Great Ormond Street Hospital (informally GOSH or Great Ormond Street, formerly the Hospital for Sick Children) is a children's hospital located in the Bloomsbury area of London, and a part of Great Ormond Street Hospital for Children NHS Foundation Trust.
At the time of the Hospital’s foundation, the population of London had grown hugely in the preceding decades, following the Industrial Revolution and the end of the wars with Napoleon’s France. This growth was not, however, matched by growth in hospital provision for the City, and the few long-established general hospitals, such as St. Bartholomew’s and Guy’s, struggled to cope with the increase in demand. In these circumstances, the hospital care available to the many thousands of children living in poverty in London was minimal. A survey in 1843 revealed that, of some 2,400 patients in all the London hospitals, only 26 were children under 10 with diseases peculiar to that age; of 51,000 people dying that year in the capital 21,000 were children under ten. It was generally assumed that children were “expendable”, and in any case were better off staying with their mothers, even when seriously ill. What little healthcare that was available before Great Ormond Street Hospital opened was largely provided by various Dispensaries for Women and Children, in modern terms a cross between a pharmacy and a hospital outpatients’ department.
Dr Charles West, the principal founder of Hospital for Sick Children at Great Ormond Street, was an expert on diseases of women and children. He had trained in medicine at Paris and Bonn, in countries where provision for children’s health was more advanced than in Britain, and where hospitals exclusively for children had long been in existence. In the 1840s, having returned to London, Dr West worked at the Universal Dispensary for Children and Women in Waterloo Road. He was determined to set up England’s first in-patient hospital for children, but failed to persuade the managers of the Dispensary to support his plan. Through his own efforts, and through social contacts made by his fellow doctor, Henry Bence-Jones, a committee was formed in 1850 with support from eminent philanthropists and public health reformers such as Lord Shaftesbury, Baroness Burdett-Coutts and Edwin Chadwick of the Board of Health. By February 1852, sufficient backing had been obtained to open The Hospital for Sick Children at No. 49 Great Ormond Street.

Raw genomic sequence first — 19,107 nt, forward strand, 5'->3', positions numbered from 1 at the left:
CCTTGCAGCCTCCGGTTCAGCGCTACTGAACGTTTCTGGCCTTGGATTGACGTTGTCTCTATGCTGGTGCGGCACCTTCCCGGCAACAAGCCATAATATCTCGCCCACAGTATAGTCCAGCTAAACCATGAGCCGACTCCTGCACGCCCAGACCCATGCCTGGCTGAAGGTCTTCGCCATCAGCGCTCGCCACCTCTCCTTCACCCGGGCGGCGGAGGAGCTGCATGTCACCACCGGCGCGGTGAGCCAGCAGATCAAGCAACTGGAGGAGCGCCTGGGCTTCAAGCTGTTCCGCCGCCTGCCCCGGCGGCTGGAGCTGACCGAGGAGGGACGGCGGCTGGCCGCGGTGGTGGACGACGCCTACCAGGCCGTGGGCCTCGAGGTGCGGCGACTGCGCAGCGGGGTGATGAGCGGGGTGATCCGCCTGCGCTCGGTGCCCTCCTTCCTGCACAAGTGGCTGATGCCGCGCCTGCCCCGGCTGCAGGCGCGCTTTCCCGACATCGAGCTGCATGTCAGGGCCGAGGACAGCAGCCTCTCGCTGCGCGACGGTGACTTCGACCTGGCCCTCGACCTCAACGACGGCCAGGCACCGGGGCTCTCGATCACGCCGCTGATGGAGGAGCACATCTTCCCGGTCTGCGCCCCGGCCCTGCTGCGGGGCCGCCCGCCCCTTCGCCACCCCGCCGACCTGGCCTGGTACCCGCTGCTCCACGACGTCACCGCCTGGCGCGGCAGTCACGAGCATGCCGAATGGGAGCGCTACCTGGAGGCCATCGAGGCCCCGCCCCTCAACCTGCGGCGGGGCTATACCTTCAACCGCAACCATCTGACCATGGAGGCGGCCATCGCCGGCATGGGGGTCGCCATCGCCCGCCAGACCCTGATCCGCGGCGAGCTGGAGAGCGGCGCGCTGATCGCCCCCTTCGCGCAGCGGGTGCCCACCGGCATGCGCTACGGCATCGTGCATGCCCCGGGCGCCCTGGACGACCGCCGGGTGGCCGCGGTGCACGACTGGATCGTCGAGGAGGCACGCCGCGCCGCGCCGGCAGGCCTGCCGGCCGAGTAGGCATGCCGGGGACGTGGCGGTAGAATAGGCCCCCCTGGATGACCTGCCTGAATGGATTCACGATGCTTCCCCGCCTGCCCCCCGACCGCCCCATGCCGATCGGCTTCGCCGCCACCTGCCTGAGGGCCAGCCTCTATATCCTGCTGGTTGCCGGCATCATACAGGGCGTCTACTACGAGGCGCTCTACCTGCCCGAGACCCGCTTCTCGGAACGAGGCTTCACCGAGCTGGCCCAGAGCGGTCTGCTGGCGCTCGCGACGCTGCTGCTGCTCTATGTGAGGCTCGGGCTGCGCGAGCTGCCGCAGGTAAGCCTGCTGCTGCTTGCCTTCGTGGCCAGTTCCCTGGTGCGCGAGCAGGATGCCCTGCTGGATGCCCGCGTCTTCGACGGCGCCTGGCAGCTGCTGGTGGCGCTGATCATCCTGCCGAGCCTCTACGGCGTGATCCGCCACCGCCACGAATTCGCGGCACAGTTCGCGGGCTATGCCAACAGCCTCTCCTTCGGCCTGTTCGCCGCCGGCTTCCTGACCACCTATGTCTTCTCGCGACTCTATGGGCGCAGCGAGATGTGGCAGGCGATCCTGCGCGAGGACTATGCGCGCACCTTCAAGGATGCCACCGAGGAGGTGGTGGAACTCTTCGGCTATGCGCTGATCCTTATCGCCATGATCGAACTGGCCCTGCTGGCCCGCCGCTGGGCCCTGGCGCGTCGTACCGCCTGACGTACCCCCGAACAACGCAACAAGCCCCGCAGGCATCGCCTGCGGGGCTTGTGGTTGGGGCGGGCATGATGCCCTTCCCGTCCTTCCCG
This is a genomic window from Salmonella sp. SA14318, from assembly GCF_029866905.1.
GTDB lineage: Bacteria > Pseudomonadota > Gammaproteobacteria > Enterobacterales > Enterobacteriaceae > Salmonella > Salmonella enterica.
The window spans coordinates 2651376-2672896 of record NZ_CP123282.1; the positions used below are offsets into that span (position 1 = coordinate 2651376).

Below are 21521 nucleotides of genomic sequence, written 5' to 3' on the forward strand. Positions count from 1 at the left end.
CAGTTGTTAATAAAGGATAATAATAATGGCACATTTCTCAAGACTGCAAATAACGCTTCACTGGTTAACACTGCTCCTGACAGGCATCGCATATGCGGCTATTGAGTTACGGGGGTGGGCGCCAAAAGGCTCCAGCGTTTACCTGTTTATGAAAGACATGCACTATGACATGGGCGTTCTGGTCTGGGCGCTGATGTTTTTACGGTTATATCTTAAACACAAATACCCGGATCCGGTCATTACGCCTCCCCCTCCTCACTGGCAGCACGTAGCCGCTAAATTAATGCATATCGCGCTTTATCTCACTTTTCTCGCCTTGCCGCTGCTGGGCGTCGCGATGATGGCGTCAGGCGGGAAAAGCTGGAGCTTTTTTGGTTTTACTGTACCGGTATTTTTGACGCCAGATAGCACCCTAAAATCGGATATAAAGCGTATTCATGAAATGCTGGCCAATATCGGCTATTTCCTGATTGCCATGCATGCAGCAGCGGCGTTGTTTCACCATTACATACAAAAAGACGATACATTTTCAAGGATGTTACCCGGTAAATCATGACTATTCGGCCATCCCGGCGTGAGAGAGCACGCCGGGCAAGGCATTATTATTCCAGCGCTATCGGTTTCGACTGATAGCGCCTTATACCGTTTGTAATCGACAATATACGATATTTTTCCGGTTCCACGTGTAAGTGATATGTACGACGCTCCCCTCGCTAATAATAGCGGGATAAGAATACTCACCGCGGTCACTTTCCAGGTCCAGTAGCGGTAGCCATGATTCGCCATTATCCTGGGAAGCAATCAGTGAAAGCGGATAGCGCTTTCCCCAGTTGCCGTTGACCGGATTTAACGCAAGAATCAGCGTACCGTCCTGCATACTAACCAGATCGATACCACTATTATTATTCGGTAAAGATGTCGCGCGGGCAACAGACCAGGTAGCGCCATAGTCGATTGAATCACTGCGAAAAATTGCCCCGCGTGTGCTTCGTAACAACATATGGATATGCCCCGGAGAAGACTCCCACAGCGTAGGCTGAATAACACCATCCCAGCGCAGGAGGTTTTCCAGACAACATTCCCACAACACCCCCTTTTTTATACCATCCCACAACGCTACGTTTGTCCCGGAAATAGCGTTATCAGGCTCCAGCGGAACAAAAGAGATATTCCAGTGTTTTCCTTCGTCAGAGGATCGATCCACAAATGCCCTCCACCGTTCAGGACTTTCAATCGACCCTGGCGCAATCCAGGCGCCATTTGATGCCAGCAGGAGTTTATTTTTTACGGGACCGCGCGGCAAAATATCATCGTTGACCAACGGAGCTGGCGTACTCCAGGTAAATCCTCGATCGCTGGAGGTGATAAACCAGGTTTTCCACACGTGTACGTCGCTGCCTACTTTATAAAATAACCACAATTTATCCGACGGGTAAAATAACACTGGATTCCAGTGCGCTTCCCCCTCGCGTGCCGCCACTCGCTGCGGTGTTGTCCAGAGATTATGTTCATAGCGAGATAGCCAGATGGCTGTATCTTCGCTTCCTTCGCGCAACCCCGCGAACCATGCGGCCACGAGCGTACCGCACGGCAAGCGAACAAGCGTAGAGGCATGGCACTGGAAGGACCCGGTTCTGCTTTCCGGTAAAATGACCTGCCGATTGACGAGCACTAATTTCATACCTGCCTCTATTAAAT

Great Ormond Street Hospital is closely associated with University College London (UCL) and in partnership with the UCL Institute of Child Health, which it is located adjacent to, is the largest centre for research and postgraduate teaching in children’s health in Europe. It is part of both the Great Ormond Street Hospital/UCL Institute of Child Health Biomedical Research Centre and the UCL Partners academic health science centre.
Great Ormond Street Hospital is known internationally for receiving the rights from J. M. Barrie to his play Peter Pan, or the Boy Who Wouldn't Grow Up in 1929, which have provided significant funding for the institution.
Contrary to popular belief the hospital was not the first specific children's hospital in the World. The National children's Hospital in Dublin was founded over 30 years previously in 1821 but the very first was the Hôpital des Enfants-Malades founded in 1802 on the Rue de Sévres in Paris.